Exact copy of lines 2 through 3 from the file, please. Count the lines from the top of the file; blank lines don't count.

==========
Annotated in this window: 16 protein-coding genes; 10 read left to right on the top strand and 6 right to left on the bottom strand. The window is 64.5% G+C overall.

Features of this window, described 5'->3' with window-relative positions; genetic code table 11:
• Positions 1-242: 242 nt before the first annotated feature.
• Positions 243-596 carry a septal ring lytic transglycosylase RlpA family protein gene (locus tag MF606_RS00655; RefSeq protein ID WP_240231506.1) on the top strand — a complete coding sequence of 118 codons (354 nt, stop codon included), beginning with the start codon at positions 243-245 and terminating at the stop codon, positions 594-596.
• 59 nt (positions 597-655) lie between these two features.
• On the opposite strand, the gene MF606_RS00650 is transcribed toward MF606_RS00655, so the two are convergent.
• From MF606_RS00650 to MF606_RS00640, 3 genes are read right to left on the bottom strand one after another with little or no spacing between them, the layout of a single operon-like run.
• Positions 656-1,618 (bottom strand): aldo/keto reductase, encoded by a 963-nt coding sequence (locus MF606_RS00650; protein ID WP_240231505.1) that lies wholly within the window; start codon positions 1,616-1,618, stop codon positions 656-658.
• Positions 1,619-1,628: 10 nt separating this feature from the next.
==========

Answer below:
Features of this window, described 5'->3' with window-relative positions; genetic code table 11:
• Positions 1-242: 242 nt before the first annotated feature.